35. Ibid. ix. 16, 17. My disciples are poor men, who fare hardly at all times, and stand in little need of fasting. Besides, they have always lived under the influence of the old law, whereof fasting makes little or no part. As to your practices in this behalf, they are but traditionary, ostentatious, and new-fangled, not even intended by you as mortifications of the flesh. Now that I am present with them to govern their appetites, I will not patch up their worn principles with shreds of your unpurged and undressed cloth, nor pour your new fermenting wine into such old vessels, lest the ill effects should follow which I see among yourselves, and, in tenderness to them, shall not expose them to a danger of the like nature, I have espoused them to myself, and they shall rejoice for the short time of my abode with them; but when I leave them, they shall not only fast from meats and drinks, as you do, but from every other sort of pleasure, which you, when you please, indulge yourselves in with unbridled appetites. Then shall the iron hand of persecution from you, and the rest of this world, be let loose upon them; and then shall they fast indeed from every comfort of life, properly so called.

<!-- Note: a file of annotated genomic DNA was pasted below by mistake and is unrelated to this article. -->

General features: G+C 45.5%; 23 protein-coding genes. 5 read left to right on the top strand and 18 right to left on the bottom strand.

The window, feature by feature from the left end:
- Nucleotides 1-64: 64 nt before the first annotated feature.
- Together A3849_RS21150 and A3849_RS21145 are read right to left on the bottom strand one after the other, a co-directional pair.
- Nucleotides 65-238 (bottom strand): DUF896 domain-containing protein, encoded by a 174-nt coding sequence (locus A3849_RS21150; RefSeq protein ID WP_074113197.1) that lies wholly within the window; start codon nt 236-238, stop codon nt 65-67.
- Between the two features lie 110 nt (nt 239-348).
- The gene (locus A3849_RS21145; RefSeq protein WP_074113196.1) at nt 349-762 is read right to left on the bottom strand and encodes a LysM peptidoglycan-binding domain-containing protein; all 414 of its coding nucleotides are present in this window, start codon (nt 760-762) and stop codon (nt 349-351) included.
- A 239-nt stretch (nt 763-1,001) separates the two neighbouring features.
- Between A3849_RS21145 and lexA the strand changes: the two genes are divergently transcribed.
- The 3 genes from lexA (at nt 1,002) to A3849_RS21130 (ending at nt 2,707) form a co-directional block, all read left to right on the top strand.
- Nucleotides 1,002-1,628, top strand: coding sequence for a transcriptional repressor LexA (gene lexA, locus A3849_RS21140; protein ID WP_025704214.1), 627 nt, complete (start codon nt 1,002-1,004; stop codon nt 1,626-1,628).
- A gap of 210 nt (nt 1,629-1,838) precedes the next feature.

36. Ibid. xvi. 22. For (be it far from thee), the literal sense (well be it to thee, Lord) is to the same effect.
37. Ibid.xix. 24.(It is easier for a camel, &c.) Who then can be saved ? said the disciples, for if all are not rich, all would be, which comes to very near the same thing. Our Saviour
answers, with men this is impossible, but with God all things are possible. The salvation of any man is a miracle, for he is saved as by fire, and only as a new creature, which God alone can make. There is here therefore no hyperbole. A man must be made
very little, at least in his own eyes, before he can enter in at the strait gate. Sin, but especially pride, swells him to the size of a camel; and
none but the Holy Spirit, can reduce him to the thickness of a thread.